Bringing you (ad-free) Brain Pickings takes hundreds of hours each month. If you find any joy and stimulation here, please consider becoming a Supporting Member with a recurring monthly donation of your choosing, between a cup of tea and a good dinner.





You can also become a one-time patron with a single donation in any amount.





Brain Pickings has a free weekly newsletter. It comes out on Sundays and offers the week’s best articles. Here’s what to expect. Like? Sign up.

02 JULY, 2015

Thomas Mann’s Moving Tribute for His Dear Friend Hermann Hesse’s Sixtieth Birthday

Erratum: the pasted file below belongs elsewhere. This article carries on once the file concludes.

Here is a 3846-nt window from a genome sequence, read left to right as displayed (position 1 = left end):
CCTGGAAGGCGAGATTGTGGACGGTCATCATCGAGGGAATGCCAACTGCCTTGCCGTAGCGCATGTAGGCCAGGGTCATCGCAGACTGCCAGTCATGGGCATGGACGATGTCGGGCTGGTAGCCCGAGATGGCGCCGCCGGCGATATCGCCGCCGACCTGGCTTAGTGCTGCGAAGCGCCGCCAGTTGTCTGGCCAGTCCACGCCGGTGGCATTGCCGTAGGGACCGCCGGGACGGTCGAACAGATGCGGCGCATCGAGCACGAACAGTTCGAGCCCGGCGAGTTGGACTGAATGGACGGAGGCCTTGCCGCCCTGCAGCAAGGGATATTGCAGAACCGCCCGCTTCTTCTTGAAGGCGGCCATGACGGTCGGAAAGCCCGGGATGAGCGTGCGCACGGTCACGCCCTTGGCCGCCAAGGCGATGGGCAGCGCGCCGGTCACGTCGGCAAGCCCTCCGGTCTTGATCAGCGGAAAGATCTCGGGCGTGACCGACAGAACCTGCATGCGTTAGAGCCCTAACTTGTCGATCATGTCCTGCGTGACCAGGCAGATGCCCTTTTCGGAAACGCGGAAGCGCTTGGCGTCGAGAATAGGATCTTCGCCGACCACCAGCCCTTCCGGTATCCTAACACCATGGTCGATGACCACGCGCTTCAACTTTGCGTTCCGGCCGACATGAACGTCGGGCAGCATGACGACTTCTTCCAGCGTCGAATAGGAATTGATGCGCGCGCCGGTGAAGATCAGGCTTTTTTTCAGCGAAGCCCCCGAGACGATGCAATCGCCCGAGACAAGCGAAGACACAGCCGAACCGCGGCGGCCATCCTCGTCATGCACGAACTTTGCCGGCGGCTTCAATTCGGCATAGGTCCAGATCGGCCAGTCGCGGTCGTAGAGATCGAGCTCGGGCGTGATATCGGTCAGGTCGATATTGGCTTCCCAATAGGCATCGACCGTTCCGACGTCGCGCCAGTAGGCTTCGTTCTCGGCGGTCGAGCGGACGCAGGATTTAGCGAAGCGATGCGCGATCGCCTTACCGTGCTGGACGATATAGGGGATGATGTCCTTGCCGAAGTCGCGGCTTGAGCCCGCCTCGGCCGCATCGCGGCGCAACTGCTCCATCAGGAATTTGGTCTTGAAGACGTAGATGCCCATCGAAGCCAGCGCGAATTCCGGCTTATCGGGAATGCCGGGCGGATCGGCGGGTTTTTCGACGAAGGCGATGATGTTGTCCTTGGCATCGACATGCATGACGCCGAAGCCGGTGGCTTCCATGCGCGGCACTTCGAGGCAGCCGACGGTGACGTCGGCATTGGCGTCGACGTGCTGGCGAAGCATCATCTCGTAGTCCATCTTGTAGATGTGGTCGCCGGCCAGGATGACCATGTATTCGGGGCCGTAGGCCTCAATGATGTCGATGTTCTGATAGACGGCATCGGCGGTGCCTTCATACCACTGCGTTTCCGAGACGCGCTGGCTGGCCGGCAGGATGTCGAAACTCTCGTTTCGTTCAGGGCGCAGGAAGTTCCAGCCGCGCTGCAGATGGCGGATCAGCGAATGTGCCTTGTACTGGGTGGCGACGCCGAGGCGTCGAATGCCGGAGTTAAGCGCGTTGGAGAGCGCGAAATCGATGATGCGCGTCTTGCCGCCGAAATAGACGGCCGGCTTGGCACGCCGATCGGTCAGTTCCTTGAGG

By:

“I… love the man, his serenely contemplative, kindly-mischievous air, the fine, deep glance of his poor weak eyes, which with their blueness light up the gaunt, sharply cut face…”

Nothing sustains creative culture more sturdily than the invisible scaffolding of kinship between artists supporting each other through the merciless cycles of criticism, acclaim, and indifference. Among the most heartening such dyads are Hermann Hesse (July 2, 1877–August 9, 1962) and Thomas Mann (June 6, 1875–August 12, 1955), who provided each other with a steady supply of support and encouragement over a lifetime of beautiful letters. But nowhere is their bond more touching than in the tribute Mann penned for his friend’s sixtieth birthday, published in the morning edition of Neue Zürcher Zeitung on July 2, 1937, and later included in the out-of-print gem The Hesse/Mann Letters: The Correspondence of Hermann Hesse and Thomas Mann 1910–1955 (public library).

Mann writes: